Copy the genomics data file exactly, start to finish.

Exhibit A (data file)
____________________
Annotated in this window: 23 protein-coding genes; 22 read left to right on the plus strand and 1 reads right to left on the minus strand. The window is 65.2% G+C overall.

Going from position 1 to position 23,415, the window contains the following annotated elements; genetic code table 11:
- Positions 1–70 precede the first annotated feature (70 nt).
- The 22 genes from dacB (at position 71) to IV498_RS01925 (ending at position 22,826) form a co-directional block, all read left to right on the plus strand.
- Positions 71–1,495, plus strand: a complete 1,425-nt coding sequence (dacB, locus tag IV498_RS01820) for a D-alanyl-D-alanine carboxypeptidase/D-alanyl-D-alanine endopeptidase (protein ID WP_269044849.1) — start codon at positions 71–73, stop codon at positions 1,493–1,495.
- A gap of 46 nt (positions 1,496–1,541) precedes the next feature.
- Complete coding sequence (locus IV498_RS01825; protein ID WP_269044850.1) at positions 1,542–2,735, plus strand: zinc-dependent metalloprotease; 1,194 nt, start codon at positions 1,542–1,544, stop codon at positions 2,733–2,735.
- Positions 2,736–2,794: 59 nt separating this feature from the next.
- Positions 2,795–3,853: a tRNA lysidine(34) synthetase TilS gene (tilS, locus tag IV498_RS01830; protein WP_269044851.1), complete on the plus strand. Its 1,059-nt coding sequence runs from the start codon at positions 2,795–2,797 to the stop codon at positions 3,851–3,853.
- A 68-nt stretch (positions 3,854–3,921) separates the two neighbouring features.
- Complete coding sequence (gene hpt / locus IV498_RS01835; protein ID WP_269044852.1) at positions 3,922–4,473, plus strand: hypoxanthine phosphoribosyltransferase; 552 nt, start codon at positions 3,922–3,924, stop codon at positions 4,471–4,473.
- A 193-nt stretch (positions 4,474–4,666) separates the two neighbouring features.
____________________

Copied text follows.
Annotated in this window: 23 protein-coding genes; 22 read left to right on the plus strand and 1 reads right to left on the minus strand. The window is 65.2% G+C overall.

Going from position 1 to position 23,415, the window contains the following annotated elements; genetic code table 11:
- Positions 1–70 precede the first annotated feature (70 nt).
- The 22 genes from dacB (at position 71) to IV498_RS01925 (ending at position 22,826) form a co-directional block, all read left to right on the plus strand.
- Positions 71–1,495, plus strand: a complete 1,425-nt coding sequence (dacB, locus tag IV498_RS01820) for a D-alanyl-D-alanine carboxypeptidase/D-alanyl-D-alanine endopeptidase (protein ID WP_269044849.1) — start codon at positions 71–73, stop codon at positions 1,493–1,495.
- A gap of 46 nt (positions 1,496–1,541) precedes the next feature.
- Complete coding sequence (locus IV498_RS01825; protein ID WP_269044850.1) at positions 1,542–2,735, plus strand: zinc-dependent metalloprotease; 1,194 nt, start codon at positions 1,542–1,544, stop codon at positions 2,733–2,735.
- Positions 2,736–2,794: 59 nt separating this feature from the next.
- Positions 2,795–3,853: a tRNA lysidine(34) synthetase TilS gene (tilS, locus tag IV498_RS01830; protein WP_269044851.1), complete on the plus strand. Its 1,059-nt coding sequence runs from the start codon at positions 2,795–2,797 to the stop codon at positions 3,851–3,853.
- A 68-nt stretch (positions 3,854–3,921) separates the two neighbouring features.
- Complete coding sequence (gene hpt / locus IV498_RS01835; protein ID WP_269044852.1) at positions 3,922–4,473, plus strand: hypoxanthine phosphoribosyltransferase; 552 nt, start codon at positions 3,922–3,924, stop codon at positions 4,471–4,473.
- A 193-nt stretch (positions 4,474–4,666) separates the two neighbouring features.